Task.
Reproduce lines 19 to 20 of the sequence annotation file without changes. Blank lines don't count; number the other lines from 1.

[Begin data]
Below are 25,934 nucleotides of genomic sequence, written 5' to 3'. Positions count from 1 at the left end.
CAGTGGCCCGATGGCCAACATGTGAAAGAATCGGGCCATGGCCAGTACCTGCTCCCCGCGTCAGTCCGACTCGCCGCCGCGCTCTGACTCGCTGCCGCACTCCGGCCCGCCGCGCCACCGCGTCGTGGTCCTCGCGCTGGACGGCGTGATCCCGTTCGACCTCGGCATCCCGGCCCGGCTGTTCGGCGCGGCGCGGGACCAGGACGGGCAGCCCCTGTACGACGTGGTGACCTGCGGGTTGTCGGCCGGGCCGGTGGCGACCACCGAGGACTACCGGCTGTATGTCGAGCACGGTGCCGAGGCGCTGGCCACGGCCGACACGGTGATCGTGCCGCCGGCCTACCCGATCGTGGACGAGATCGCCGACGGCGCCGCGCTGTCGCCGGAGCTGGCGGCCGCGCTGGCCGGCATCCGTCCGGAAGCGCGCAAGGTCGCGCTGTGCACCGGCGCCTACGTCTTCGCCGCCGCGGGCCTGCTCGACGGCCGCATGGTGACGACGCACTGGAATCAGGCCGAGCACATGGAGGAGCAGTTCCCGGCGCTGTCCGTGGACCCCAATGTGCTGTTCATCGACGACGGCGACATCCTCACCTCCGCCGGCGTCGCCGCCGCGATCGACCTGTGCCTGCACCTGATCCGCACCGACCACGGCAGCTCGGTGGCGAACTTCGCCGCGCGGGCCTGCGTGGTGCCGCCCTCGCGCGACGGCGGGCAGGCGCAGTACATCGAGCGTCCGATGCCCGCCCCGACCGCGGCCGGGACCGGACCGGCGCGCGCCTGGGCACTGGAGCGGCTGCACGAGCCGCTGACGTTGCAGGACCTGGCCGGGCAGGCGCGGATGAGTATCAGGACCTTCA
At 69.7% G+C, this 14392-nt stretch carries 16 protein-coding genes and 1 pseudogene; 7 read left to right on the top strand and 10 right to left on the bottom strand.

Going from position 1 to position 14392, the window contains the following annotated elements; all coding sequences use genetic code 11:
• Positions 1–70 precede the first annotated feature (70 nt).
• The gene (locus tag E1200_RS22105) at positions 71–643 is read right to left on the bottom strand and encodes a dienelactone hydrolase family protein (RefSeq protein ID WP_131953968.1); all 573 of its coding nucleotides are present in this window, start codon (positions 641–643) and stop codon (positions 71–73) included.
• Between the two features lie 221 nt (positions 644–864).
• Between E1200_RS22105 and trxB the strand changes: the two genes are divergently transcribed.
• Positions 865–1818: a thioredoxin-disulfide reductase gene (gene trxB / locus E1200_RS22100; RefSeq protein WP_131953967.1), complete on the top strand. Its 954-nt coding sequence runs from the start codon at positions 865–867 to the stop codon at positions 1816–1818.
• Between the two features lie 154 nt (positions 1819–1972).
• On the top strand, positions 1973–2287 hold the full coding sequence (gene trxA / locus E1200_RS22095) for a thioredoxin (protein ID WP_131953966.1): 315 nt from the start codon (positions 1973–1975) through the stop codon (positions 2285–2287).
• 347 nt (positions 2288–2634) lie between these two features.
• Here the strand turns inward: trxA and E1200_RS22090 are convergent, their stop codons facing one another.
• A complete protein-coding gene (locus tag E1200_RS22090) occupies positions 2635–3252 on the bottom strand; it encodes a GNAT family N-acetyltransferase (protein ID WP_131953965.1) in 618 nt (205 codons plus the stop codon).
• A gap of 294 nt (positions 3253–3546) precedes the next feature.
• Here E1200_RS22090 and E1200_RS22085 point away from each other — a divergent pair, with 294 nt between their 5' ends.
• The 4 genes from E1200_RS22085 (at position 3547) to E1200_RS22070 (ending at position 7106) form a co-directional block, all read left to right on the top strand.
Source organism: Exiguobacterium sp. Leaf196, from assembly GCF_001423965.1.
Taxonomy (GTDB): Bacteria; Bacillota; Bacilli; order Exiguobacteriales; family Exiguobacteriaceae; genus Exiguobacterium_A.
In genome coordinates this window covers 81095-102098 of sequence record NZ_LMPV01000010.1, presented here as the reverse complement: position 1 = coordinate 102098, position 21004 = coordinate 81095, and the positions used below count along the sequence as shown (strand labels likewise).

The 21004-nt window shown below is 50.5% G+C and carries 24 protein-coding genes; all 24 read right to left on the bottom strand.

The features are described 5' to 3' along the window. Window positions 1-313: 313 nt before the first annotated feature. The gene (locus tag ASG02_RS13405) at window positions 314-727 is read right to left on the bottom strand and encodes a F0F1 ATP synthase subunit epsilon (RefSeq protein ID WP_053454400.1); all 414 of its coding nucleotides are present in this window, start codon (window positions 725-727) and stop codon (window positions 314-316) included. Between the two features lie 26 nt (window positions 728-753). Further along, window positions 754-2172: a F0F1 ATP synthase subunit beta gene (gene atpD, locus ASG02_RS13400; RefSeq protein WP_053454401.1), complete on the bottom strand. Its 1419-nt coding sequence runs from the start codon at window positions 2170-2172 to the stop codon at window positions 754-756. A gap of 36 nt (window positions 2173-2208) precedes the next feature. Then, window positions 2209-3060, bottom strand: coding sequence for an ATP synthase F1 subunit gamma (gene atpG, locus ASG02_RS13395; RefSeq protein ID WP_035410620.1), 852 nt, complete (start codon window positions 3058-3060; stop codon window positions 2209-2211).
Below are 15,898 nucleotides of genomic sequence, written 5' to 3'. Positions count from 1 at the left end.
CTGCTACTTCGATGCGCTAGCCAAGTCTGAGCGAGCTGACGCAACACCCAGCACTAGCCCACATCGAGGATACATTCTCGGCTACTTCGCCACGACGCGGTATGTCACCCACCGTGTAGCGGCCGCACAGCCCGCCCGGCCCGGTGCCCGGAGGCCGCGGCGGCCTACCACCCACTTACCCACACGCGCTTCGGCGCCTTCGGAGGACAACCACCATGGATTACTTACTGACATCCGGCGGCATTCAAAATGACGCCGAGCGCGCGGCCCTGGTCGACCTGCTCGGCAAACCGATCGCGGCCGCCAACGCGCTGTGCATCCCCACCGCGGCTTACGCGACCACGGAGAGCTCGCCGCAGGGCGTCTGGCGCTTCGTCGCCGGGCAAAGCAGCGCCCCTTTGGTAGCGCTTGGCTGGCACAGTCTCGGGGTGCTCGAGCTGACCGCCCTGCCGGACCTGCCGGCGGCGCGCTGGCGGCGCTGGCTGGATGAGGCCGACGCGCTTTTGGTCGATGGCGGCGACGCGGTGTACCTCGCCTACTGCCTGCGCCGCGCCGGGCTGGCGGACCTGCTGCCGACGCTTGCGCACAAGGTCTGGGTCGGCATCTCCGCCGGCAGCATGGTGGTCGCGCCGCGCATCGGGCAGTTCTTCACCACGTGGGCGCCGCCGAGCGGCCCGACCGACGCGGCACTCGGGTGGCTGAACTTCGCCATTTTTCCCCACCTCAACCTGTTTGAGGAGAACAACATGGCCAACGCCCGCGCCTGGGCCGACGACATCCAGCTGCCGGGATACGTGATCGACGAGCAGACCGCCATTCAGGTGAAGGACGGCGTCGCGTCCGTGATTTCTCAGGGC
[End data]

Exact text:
Taxonomy (GTDB): Bacteria; Bacillota; Bacilli; order Exiguobacteriales; family Exiguobacteriaceae; genus Exiguobacterium_A.
In genome coordinates this window covers 81095-102098 of sequence record NZ_LMPV01000010.1, presented here as the reverse complement: position 1 = coordinate 102098, position 21004 = coordinate 81095, and the positions used below count along the sequence as shown (strand labels likewise).